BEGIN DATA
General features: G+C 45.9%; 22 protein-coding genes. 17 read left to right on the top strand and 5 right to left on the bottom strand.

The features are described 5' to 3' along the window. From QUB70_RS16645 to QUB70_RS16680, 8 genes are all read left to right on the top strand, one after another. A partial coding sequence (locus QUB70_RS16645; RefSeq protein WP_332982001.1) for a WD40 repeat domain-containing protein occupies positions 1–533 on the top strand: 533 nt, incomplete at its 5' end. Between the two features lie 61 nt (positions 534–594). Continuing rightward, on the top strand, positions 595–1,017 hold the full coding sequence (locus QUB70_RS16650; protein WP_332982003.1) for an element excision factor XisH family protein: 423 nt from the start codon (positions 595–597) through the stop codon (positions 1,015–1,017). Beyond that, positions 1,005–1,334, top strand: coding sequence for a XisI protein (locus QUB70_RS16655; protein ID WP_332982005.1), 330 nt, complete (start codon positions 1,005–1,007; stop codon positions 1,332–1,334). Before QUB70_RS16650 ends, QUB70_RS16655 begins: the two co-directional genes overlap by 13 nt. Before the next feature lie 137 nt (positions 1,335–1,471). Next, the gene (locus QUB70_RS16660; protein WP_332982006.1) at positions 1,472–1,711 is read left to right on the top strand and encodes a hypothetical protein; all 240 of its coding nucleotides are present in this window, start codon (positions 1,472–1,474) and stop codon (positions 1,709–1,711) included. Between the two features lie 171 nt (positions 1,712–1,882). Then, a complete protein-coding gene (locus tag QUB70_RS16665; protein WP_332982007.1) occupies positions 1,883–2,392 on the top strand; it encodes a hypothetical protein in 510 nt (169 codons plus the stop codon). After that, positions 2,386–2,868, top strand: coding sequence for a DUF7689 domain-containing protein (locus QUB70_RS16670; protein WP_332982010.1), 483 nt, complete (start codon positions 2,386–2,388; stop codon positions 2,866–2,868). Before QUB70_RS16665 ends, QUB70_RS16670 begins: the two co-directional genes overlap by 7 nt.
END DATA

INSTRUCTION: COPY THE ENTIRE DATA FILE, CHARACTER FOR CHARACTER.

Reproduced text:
General features: G+C 45.9%; 22 protein-coding genes. 17 read left to right on the top strand and 5 right to left on the bottom strand.

The features are described 5' to 3' along the window. From QUB70_RS16645 to QUB70_RS16680, 8 genes are all read left to right on the top strand, one after another. A partial coding sequence (locus QUB70_RS16645; RefSeq protein WP_332982001.1) for a WD40 repeat domain-containing protein occupies positions 1–533 on the top strand: 533 nt, incomplete at its 5' end. Between the two features lie 61 nt (positions 534–594). Continuing rightward, on the top strand, positions 595–1,017 hold the full coding sequence (locus QUB70_RS16650; protein WP_332982003.1) for an element excision factor XisH family protein: 423 nt from the start codon (positions 595–597) through the stop codon (positions 1,015–1,017). Beyond that, positions 1,005–1,334, top strand: coding sequence for a XisI protein (locus QUB70_RS16655; protein ID WP_332982005.1), 330 nt, complete (start codon positions 1,005–1,007; stop codon positions 1,332–1,334). Before QUB70_RS16650 ends, QUB70_RS16655 begins: the two co-directional genes overlap by 13 nt. Before the next feature lie 137 nt (positions 1,335–1,471). Next, the gene (locus QUB70_RS16660; protein WP_332982006.1) at positions 1,472–1,711 is read left to right on the top strand and encodes a hypothetical protein; all 240 of its coding nucleotides are present in this window, start codon (positions 1,472–1,474) and stop codon (positions 1,709–1,711) included. Between the two features lie 171 nt (positions 1,712–1,882). Then, a complete protein-coding gene (locus tag QUB70_RS16665; protein WP_332982007.1) occupies positions 1,883–2,392 on the top strand; it encodes a hypothetical protein in 510 nt (169 codons plus the stop codon). After that, positions 2,386–2,868, top strand: coding sequence for a DUF7689 domain-containing protein (locus QUB70_RS16670; protein WP_332982010.1), 483 nt, complete (start codon positions 2,386–2,388; stop codon positions 2,866–2,868). Before QUB70_RS16665 ends, QUB70_RS16670 begins: the two co-directional genes overlap by 7 nt.